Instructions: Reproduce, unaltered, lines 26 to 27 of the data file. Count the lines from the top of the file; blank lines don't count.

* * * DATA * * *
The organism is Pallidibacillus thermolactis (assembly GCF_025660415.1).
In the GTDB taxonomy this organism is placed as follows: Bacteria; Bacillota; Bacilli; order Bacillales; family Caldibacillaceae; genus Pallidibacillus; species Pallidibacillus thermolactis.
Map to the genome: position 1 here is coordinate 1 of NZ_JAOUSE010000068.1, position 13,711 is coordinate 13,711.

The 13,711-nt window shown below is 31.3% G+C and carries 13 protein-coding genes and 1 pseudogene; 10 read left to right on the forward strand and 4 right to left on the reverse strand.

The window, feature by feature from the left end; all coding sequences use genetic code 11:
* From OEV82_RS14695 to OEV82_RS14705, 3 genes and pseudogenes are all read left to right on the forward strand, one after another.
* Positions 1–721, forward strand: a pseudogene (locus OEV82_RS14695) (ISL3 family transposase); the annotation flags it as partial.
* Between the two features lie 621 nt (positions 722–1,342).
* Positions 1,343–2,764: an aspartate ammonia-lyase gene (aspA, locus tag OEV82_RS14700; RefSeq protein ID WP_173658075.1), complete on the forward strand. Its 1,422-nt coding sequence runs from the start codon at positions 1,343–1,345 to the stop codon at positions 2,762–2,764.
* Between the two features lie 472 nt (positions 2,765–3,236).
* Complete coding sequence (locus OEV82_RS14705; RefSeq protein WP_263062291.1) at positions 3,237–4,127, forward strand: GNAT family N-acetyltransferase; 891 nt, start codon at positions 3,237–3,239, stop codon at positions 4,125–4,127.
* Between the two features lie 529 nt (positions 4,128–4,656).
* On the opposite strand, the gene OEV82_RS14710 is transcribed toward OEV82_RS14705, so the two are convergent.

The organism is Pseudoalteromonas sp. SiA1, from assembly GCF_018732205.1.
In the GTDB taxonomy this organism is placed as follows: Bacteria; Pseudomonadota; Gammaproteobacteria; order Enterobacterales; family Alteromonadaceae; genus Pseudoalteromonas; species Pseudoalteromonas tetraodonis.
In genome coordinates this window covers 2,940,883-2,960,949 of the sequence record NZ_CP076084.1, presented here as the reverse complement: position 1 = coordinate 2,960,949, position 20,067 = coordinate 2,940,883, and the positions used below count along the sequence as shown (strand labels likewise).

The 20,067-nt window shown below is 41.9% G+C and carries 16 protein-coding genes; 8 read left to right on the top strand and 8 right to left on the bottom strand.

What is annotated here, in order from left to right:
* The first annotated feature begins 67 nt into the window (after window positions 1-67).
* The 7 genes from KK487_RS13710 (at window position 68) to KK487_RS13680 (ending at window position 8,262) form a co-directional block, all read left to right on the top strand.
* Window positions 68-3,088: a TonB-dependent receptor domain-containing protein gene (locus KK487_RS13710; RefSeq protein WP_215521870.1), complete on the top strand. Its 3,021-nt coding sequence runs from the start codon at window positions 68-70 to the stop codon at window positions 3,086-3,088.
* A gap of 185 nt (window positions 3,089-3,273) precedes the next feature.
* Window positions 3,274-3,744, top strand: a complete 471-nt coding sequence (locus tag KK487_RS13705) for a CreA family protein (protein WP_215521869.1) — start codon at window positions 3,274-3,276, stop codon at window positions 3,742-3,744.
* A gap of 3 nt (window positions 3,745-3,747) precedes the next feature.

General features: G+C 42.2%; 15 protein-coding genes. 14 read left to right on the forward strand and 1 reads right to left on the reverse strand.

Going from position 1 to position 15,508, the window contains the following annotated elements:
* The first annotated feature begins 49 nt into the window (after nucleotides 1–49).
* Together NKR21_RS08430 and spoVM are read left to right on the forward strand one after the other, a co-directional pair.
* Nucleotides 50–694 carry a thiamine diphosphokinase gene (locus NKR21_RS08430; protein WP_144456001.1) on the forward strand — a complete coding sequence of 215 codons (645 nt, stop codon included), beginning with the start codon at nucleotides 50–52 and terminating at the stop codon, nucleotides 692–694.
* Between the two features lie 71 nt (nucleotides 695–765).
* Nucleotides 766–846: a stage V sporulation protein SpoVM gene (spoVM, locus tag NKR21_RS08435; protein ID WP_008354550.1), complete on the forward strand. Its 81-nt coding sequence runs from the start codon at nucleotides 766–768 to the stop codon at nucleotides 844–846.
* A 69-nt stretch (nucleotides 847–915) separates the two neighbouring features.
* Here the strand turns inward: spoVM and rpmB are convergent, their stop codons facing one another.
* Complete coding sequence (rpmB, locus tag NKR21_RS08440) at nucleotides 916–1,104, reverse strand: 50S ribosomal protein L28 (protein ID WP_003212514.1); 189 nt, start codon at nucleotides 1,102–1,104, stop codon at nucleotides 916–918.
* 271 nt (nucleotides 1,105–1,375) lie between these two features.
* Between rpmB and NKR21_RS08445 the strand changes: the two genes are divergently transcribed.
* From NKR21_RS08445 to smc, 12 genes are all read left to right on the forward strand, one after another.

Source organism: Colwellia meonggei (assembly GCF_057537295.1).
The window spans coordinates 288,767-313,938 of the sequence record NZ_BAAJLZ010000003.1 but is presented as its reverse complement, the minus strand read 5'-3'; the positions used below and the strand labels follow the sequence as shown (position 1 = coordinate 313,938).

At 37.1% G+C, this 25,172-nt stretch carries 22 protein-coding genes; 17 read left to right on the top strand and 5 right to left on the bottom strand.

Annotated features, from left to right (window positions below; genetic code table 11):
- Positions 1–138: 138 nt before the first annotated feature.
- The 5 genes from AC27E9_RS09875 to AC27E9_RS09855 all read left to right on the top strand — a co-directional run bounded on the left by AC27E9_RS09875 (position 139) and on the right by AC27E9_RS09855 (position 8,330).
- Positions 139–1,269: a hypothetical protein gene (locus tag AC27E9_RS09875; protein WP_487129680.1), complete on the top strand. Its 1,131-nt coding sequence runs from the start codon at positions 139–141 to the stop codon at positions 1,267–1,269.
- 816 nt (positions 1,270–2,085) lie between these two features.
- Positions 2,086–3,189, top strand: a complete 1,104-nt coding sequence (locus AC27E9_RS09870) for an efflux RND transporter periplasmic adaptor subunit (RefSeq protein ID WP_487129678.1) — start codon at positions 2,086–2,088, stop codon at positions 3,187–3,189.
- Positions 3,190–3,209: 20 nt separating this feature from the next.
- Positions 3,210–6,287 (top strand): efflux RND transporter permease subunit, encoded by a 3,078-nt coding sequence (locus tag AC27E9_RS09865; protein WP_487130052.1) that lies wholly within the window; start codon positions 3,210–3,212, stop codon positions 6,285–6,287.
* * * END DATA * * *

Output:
Going from position 1 to position 15,508, the window contains the following annotated elements:
* The first annotated feature begins 49 nt into the window (after nucleotides 1–49).